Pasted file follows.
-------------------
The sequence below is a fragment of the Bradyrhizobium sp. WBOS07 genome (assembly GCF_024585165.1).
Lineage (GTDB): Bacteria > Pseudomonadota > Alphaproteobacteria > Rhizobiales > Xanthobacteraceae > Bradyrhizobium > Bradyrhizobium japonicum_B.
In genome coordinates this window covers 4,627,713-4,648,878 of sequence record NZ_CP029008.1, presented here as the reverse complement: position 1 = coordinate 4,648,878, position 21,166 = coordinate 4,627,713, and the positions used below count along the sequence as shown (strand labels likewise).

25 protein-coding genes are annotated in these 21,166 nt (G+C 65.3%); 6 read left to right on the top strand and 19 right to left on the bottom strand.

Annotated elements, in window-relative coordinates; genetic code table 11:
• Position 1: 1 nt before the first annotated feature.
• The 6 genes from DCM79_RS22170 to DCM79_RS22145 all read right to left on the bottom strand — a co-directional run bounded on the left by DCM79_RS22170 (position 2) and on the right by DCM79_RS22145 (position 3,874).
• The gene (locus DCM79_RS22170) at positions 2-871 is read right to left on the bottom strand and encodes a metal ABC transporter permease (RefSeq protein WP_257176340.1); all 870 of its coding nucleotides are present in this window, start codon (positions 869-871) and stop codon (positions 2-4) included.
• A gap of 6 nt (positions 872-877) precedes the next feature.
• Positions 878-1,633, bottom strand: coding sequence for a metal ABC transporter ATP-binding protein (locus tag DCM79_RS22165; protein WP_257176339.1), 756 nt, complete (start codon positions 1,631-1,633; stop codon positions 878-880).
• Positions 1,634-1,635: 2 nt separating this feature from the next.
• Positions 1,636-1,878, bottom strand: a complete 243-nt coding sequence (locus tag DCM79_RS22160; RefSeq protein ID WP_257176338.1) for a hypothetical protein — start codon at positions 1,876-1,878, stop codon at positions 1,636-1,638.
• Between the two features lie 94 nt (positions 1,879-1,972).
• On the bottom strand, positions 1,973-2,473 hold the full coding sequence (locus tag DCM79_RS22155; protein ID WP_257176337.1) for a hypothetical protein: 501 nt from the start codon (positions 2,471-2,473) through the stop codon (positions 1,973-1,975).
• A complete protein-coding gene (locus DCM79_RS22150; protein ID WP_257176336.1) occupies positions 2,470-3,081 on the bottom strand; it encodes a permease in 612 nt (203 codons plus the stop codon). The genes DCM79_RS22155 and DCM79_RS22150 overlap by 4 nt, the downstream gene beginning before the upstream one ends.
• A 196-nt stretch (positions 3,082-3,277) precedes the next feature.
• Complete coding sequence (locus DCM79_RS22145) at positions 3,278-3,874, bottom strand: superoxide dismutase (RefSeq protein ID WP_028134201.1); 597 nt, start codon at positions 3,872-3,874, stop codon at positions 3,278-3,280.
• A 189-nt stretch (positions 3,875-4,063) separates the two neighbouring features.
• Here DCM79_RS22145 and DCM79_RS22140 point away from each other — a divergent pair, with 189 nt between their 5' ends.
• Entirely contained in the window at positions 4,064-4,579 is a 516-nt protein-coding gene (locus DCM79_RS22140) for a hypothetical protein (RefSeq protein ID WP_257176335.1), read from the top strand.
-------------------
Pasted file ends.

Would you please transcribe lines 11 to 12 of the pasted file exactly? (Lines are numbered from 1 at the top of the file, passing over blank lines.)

• Positions 1,634-1,635: 2 nt separating this feature from the next.
• Positions 1,636-1,878, bottom strand: a complete 243-nt coding sequence (locus tag DCM79_RS22160; RefSeq protein ID WP_257176338.1) for a hypothetical protein — start codon at positions 1,876-1,878, stop codon at positions 1,636-1,638.